Tax Break

Essential reading: HP loses Dutch tax shelter case, popular deductions on the block, and more

May 15, 2012

Welcome to the top tax and accounting headlines from Reuters and other sources.

* HP loses $190 million tax case against IRS. Lynnley Browning – Reuters. Hewlett-Packard Co on Monday lost a battle with the U.S. Internal Revenue Service for more than $190 million in tax refunds tied to a Dutch tax shelter designed by the derivatives arm of American International Group. The ruling turns a spotlight on an aggressive tax-cutting strategy created last decade by AIG Financial Products and bankrolled by several European banks. The strategy involved trading derivatives with the aim of generating capital losses and foreign tax credits for large corporations, like HP, which then used them to try to lower their U.S. tax bills. Link

* In Republicans’ push for tax overhaul, popular deductions on the block. Donna Smith – Reuters. Republicans have not touched hundreds of tax breaks in tax laws, fearing that doing so could be called a tax hike. That could be changing. They’re not advertising it, but Republicans in Congress, along with a few Democrats, are exploring the idea of limiting or ending some of Americans’ most sacred tax breaks. They include deductions on contributions to 401(k) retirement accounts and possibly those on home mortgage interest, each of which save millions of Americans thousands of dollars each year. Link

* Brown warns Californians: Taxes or cuts. Jim Carlton – The Wall Street Journal. California Gov. Jerry Brown laid out a revised budget plan that relies on deeper spending cuts and higher taxes to bridge a projected state deficit that has widened to $15.7 billion from $9.2 billion since January. The Democratic governor said Monday he had no choice but to cut even deeper into social services to help close a budget gap that has shot up due to lower-than-expected tax revenue and delays and court-ordered impediments to spending cuts. Brown proposes to nearly double spending cuts to $8.3 billion for fiscal year 2012-13 from a January estimate that $4.2 billion of reductions were needed. Link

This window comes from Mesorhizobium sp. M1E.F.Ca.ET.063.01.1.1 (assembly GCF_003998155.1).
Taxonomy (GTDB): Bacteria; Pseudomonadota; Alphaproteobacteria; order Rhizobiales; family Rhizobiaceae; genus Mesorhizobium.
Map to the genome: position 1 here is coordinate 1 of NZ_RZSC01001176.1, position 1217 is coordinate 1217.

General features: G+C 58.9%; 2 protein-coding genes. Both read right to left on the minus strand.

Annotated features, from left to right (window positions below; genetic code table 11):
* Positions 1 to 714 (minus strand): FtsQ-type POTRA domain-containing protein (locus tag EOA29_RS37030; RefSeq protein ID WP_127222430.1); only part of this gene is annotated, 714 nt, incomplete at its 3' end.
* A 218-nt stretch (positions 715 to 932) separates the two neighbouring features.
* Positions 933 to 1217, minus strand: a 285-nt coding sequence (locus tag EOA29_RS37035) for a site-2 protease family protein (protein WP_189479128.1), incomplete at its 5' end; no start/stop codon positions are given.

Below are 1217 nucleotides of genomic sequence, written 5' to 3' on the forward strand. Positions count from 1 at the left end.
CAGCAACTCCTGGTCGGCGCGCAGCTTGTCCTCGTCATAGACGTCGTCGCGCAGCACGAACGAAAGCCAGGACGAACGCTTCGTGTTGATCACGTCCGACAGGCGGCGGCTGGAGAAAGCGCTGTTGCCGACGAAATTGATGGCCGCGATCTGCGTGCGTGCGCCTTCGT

* Hollande faces budget shortfall test. Hugh Carnegy – The Financial Times. There will be none of the “bling-bling” that accompanied Nicolas Sarkozy’s entry to the Elysée palace five years ago when François Hollande is inaugurated as France’s new president on Tuesday. To finance his campaign promises — estimated at 20 billon euros over five years — and to cut the deficit, Hollande has laid out a raft of new tax measures. These include repealing a range of tax breaks for companies and households, raising corporation tax on big companies to 35 percent from 30 percent, a surtax on banks and an increase in wealth taxes, inheritance tax, capital gains taxes and income taxes — including a marginal rate of 75 percent on incomes above 1 million euros. Link

* California ugly. The Wall Street Journal editorial. It looks as if that Facebook IPO may not be enough to save California’s fiscal crisis after all. Facebook co-founder Eduardo Saverin has renounced his U.S. citizenship to move to Singapore, which has no capital gains tax. And now we learn the Golden State’s budget deficit will come in at $16 billion, up from a merely awful $9.2 billion estimate in January. California Controller John Chiang reported last week that April tax collections were a gigantic 20.2 percent, or $2.44 billion, below 2012-13 budget projections. You have to admire Mr. Chiang’s capacity for understatement as he noted that “revenues disappointed.” Yes, and J.P. Morgan’s whale trade was a $2 billion rounding error. Link

* Saying no to state bailouts. Kevin Brady and Jim DeMint – The Wall Street Journal opinion. States that have followed Europe’s economic policy model of unbridled spending are getting Europe’s economic results: low growth and looming fiscal catastrophe. Higher taxes called for by California Gov. Jerry Brown to help pay for an “unexpected” 74 percent increase in the state’s budget shortfall this year, and Illinois’s recent income tax hikes of 67 percent on individuals and 30 percent on businesses, have done and will do nothing to stem the flood of people and businesses out of those states. It is becoming clear that the only way to force recalcitrant states to put fiscal reform on the table is for Congress to take state bailouts off of it. Link

* Jerry Brown vs. Chris Christie. William McGurn – The Wall Street Journal opinion. On the “millionaire’s” tax, Jerry Brown says that California desperately needs to approve one if the state is to recover. The one on California’s November ballot kicks in at income of $250,000 and would raise the top rate to 13.3 percent from 10.3 percent on incomes above $1 million. Again in sharp contrast, when New Jersey Democrats attempted to embarrass Chris Christie by sending a millionaire’s tax to his desk, he called their bluff and promptly vetoed it. Link

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